Don’t look to the skies for your inspiration

By Mark Eltringham

Edition 4 – September 2014 Pages 36

Tags: workplace design • collaborative working

The idea that extraterrestrial organisms have throughout time seeded the surface of the Earth is not the sole preserve of loonies, mystics, conspiracy theorists, the stoned and wishful thinkers. It has some high profile and serious adherents. One of the most surprising was the astrophysicist Sir Fred Hoyle; pillar of the scientific community, atheist, Darwinist and the man who coined the term Big Bang.

Yet also a man who believed that the 1918 flu pandemic, polio and HIV were the result of micro-organisms that fell from the skies rather than evolved on Earth.The broader scientific community dismisses such thinking because it derives in part from either an incredulity at the processes involved or an ignorance of them.

The same mindset is evident whenever some supposed trend is latched on to in other aspects of our lives. It is the underlying notion behind the generalisations about Generation Y and is there in the much talked about issue of how the technology, media and telecoms sector (TMT) is not only gobbling up all the available office space in the world’s tech hotspots but also transforming how everybody else sees their workplaces and redefining what is ‘cool’ about them.

So far as much of the media is concerned, this seems to mean slides, graffiti, juvenilia, quirky meeting rooms, those battered old armchairs that haven’t already been bought by Starbucks, pool tables and anything else that lets people think they’re not really in an office at all.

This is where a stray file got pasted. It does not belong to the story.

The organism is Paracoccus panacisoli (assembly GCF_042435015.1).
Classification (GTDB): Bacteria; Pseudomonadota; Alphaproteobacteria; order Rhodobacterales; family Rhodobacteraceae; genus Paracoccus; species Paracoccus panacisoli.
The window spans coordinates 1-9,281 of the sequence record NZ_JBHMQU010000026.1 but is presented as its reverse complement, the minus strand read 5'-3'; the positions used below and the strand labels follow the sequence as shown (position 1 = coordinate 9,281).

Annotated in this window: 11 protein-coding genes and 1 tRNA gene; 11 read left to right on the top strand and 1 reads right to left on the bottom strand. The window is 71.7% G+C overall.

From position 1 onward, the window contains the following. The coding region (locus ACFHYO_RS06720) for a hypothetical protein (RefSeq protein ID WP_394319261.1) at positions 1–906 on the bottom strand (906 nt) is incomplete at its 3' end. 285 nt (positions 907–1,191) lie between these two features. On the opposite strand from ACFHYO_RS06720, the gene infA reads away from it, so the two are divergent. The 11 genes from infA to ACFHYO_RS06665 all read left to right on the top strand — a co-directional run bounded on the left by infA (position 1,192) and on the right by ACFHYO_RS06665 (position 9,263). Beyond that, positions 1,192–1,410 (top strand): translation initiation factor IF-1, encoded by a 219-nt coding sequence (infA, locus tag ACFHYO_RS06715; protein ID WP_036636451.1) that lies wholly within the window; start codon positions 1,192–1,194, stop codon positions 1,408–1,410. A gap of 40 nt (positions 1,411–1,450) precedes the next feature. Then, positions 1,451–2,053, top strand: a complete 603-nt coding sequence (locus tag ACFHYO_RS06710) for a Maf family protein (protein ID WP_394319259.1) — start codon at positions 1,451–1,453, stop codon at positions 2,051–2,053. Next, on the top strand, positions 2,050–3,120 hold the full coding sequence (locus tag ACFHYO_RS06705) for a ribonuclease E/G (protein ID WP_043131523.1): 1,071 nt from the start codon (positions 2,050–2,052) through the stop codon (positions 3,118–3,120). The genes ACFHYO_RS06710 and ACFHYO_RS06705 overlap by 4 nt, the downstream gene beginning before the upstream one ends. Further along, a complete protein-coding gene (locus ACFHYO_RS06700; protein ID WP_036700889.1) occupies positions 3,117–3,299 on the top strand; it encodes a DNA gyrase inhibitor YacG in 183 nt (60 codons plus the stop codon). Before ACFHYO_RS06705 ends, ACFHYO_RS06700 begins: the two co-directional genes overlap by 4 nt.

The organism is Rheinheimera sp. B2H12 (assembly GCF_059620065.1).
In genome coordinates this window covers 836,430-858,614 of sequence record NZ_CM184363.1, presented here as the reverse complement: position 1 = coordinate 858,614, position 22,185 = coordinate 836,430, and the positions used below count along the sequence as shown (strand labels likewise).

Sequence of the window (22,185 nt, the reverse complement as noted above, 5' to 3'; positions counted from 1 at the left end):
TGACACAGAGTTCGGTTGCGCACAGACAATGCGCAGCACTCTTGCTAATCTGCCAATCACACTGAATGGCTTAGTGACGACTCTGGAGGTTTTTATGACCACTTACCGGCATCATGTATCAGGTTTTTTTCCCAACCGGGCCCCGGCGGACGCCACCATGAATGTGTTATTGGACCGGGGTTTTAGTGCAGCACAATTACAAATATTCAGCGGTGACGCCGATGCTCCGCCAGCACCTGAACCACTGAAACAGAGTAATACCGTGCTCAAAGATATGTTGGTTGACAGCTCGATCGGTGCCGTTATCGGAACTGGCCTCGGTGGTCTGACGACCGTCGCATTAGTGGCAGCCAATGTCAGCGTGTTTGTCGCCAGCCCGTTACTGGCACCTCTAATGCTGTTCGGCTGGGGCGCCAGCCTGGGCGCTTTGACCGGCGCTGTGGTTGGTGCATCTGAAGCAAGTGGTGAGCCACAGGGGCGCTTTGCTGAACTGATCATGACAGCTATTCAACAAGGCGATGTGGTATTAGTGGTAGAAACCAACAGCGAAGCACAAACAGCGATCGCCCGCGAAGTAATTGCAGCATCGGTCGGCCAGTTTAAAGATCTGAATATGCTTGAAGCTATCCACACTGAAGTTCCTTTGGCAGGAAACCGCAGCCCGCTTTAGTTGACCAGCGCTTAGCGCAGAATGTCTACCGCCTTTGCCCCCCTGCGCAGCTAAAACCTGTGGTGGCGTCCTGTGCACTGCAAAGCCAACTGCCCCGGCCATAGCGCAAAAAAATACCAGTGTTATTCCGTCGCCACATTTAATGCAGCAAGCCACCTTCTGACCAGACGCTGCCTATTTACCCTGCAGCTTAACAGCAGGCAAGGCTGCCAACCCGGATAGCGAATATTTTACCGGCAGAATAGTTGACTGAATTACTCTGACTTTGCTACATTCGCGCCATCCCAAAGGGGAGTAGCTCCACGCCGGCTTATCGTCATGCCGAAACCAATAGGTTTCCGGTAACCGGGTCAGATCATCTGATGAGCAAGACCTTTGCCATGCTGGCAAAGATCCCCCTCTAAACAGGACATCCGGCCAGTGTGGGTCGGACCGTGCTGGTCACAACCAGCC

More soberly, the general characteristics of TMT offices are listed in the British Council for Offices’ (BCO) recent report on the sector.They are:

  • More floorplate given over to collaborative work areas.
  • More amenities – cafes, restaurants, relaxation and play areas, and ‘outside space’.
  • Office density levels counterbalanced by increased amenity space and the needs of core business ‘creatives’.
  • Flexible accommodation – versatile spaces that can adapt quickly to changing demands.
  • User control – increased preference for efficient lighting and heating and sustainable features that contribute to a company’s green credentials.
  • New lighting, smaller power – increased use of portable technology may reduce the need to power IT servers and ‘hard- standing’ desk computers,with lighting for the person rather than the tool.
  • Shift of spend – less emphasis on Category A and growing focus on Category B and C interior fittings with potential for quick refreshes and restyling to stay ‘on trend’.
  • Technology: more cloud and thin client systems, and increased use of personal digital devices means that superfast connectivity for all communication tools is a top priority.
  • The popularity of cycling to work means more bike storage, lockers and showering facilities.
  • Aesthetics: less concern about exterior appearance,with the focus shifting to interiors, and a preference for a ‘stripped back’ industrial warehouse style to emulate the ‘San-Fran’ look rather than corporate steel and glass

Yet these are not only desirable features for a wide range of offices, some have been around for a long time. For example, the idea of a shift in emphasis from the personal workstation towards more collaborative and recreational space and mobile working can be comfortably mapped back some 20 years. In Frank Becker and Fritz Steele’s 1995 book Workplace by Design you will find: ‘an effective organization is best managed as a total integrated system that includes the physical facility, information technology, organizational policies and practices and management style’ The TMT sector no more fell from the heavens than did the members of Generation Y, albeit that they may push boundaries.To the authors’ credit that is also the conclusion of the BCO report.W&P

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